Are we done with Italian populism yet?

The Italian elections result was a protest vote directed towards the political elite after years of political and economic frustration. The populist Five Star Movement (MS5) won with 32.0% of the vote, with populist parties gathering 68.2% of total votes. Turnout was surprisingly high, reaching 73.0%. The anti-establishment sentiment was clear: the former ruling Democratic Party (PD) and Forza Italia (Berlusconi’s party) gathered only 19.0% and 14.0%, respectively. The March general election confirmed that populism in Italy – and in Europe more broadly – is indeed here to stay.

What does it mean going forward?

MNCs should expect extended coalition talks between the elected parties with an unpredictable outcome, increasing economic uncertainty for Italy. FSG’s base case is that the anti-systemic MS5 is likely to seek support from the left-leaning PD, and they could potentially form a government by April. Should that fail – if MS5 would see a PD coalition as weighing on its popularity- in a downside scenario, MS5 could alternatively try to form a government with the populist center-right alliance. Although even more unlikely, if this downside scenario plays out, MNCs should plan on increased euro to US Dollar volatility, increased uncertainty over the banking sector and retreating business confidence in Italy. New elections are also a possibility going forward if all coalition talks fail.

If MS5 or the center-right alliance manage to govern, MNCs should expect potentially adverse and volatile economic policies and regulations in the near-term. Populists have abandoned their mandate for a euro-referendum, but their economic policies remain highly questionable. For instance, after its new leader Luigi Di Maio became head of the party, MS5 reconsidered some unconventional policies, but the party is unclear on its earlier commitments to increased taxation of wealth, increased migrants’ deportations, protection over imports, etc.

Moreover, if any of the populists manage to govern without support from a mainstream party influencing policy-making, fiscal risks will exacerbate, threatening Italy’s credit ratings and cost of borrowing for MNCs’ partners and clients. Italy’s government debt to GDP reached 131.5% in 2017, weighing on economic growth potential. If populists decide to further spend, markets are likely to interpret this as disrespect in market rules, risking investors returns from Italian bonds and equity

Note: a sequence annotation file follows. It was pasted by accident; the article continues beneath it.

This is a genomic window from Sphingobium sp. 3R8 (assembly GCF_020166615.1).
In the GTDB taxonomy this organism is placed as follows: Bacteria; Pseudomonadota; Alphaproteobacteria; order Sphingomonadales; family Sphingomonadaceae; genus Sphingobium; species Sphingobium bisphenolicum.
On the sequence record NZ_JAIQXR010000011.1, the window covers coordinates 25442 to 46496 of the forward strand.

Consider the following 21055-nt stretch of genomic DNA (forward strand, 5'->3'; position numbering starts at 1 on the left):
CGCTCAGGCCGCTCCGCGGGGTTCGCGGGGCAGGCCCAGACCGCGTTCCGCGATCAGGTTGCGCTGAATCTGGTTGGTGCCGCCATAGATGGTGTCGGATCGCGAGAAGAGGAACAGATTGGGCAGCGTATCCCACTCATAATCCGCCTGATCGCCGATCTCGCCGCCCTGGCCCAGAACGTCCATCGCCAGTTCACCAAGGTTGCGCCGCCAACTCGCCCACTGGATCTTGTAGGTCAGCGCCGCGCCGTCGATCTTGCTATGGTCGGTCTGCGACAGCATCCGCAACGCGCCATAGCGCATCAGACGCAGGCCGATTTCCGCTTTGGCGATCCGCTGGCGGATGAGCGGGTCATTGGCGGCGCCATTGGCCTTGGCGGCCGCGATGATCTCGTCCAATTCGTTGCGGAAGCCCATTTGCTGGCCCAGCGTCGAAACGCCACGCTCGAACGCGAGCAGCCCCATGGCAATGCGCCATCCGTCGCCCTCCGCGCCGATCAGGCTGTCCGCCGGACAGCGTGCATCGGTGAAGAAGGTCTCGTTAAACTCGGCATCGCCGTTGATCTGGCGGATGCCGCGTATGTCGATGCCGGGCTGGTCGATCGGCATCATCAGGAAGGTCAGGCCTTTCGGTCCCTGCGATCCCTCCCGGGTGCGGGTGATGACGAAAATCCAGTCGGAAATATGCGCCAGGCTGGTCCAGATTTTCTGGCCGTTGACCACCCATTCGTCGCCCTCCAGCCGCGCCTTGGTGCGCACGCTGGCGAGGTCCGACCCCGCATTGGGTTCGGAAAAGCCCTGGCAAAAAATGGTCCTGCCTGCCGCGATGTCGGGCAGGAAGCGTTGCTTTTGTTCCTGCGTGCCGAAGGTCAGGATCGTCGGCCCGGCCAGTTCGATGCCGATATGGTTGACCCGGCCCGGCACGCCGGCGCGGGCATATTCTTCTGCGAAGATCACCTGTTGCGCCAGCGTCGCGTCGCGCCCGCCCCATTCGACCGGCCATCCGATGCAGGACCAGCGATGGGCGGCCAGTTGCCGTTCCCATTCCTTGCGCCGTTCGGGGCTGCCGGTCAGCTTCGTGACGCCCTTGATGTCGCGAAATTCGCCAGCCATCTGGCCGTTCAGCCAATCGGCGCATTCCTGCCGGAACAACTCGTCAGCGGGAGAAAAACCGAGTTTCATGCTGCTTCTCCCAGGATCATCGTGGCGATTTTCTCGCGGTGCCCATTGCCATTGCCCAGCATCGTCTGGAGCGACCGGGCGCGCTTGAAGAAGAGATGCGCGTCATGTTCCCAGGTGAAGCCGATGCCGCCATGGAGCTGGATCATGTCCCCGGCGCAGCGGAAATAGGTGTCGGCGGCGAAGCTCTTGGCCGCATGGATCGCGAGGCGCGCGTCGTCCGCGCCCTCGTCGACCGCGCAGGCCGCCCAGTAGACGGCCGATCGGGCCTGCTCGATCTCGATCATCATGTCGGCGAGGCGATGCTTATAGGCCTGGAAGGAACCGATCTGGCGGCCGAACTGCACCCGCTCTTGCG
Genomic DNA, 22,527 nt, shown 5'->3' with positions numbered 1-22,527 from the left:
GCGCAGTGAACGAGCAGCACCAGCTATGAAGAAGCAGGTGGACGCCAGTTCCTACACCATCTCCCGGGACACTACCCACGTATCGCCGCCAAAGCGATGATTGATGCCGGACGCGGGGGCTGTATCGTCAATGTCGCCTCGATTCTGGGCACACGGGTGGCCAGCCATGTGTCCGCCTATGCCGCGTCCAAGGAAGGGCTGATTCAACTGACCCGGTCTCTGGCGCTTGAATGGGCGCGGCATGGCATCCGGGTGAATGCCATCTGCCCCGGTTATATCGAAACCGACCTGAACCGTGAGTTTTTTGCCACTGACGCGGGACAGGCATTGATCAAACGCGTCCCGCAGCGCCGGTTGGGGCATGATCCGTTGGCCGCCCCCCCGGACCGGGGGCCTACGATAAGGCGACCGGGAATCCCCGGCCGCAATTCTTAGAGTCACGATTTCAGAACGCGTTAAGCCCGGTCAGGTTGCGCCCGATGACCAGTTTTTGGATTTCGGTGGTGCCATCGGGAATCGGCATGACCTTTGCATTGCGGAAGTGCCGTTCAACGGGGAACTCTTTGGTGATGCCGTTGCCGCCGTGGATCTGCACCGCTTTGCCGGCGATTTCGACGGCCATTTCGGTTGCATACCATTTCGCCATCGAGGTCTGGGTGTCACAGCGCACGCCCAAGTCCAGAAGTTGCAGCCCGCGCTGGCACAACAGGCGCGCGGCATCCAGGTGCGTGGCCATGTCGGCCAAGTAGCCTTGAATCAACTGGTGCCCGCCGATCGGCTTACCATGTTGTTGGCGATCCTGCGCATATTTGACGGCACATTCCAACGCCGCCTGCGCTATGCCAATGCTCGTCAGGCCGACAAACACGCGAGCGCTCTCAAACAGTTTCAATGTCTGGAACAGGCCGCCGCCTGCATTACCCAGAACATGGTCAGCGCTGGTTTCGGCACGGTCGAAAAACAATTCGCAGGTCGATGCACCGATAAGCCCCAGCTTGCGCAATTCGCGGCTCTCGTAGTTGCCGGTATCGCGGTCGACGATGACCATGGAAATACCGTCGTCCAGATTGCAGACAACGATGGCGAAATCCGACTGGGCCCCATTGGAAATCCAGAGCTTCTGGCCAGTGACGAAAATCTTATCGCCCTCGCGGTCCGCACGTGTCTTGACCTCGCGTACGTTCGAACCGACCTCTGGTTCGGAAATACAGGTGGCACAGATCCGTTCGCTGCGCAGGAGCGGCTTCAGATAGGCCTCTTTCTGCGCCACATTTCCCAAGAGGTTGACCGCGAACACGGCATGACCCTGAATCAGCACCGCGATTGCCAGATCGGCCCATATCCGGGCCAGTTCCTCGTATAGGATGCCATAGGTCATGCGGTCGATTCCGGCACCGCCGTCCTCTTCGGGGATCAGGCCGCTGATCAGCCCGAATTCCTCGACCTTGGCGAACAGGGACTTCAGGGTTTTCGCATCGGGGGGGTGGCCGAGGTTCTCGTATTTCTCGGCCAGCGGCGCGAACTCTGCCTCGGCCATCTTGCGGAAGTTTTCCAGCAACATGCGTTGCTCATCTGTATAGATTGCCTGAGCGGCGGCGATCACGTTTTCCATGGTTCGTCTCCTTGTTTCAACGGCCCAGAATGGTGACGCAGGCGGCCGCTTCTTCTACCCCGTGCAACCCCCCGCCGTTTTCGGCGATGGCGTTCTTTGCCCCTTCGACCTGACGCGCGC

Most importantly, the record populism election results indicate that the necessary reforms will be substantially more difficult to implement for any party, slowing the country’s economic momentum. The banking sector and liberal labor market reform is essential for Italy’s economic growth to accelerate. Banks’ recapitalizations and mergers are ongoing but would require political will to further accelerate. Non-performing loans (NPLs) continue to amount for 12.3% of total loans as of Q2-2017 – the highest in the eurozone in absolute terms – weighing on the profitability of the weak banks and slowing lending growth. Additionally, consumer spending remains sluggish in most segments, as unemployment remains at 11.1%, well above the EU’s average. B2C MNCs should continue to carefully segment the market, target the right consumers, and optimize their routes to market to maximize performance in Italy, as the B2C environment is likely to continue to be weak.

Eurozone and Italy

MNCs have seen improving market conditions across Western European markets since 2017. The Western European economy accelerated in 2017, after years of sluggish growth accompanied by high political uncertainty. It was primarily the cyclical economic improvements across the world which supported 2017 eurozone growth. Global demand drove inward investments, underpinning eurozone exports growth coupled with a weak euro in H1. Along with exports, manufacturing and construction followed suit.

2017 was the year when political uncertainty substantially retreated in Western Europe, with the defeat of French, Dutch, Austrian, and German populists. The economic improvements have been palpable: a drop in political risk restored confidence in the banking sector, propelling stronger demand for business credit, translating into investments and greater business activity. Non-performing loans are now on the decline across the majority of markets, facilitating further credit expansion. The stronger industrial and banking sectors have encouraged more business hiring, bringing down unemployment levels, especially in the troubled South. Hence, FSG expects that Western European economic growth will remain impressive for developed market standards, reaching 1.9% YOY in 2018, but not considerably further accelerating.

However, cyclical improvements have only masked and not cured the economic malaise of the eurozone, and Italy is the proof. Italy is likely to grow by 1.6% YOY in 2018, below the region’s average. The adverse economic conditions since the financial crisis further deteriorated with the migrant crisis, spurring Euroscepticism and reinforcing wide discontent towards mainstream political parties.

Eurozone and Italian economic potential has indeed improved; however, these elections in Italy served as further proof of the underlying, fundamental structural restraints on growth. A nightmare scenario is indeed unlikely, but as are notable improvements in growth.


For more details on any of the above, clients can check our Western Europe Regional Outlook 2018 to know what to expect for 2018.

Not a client? Read our related blog post Has Western Europe become free of political risk for MNCs? or purchase the Western Europe Outlook for 2018 on our online store.

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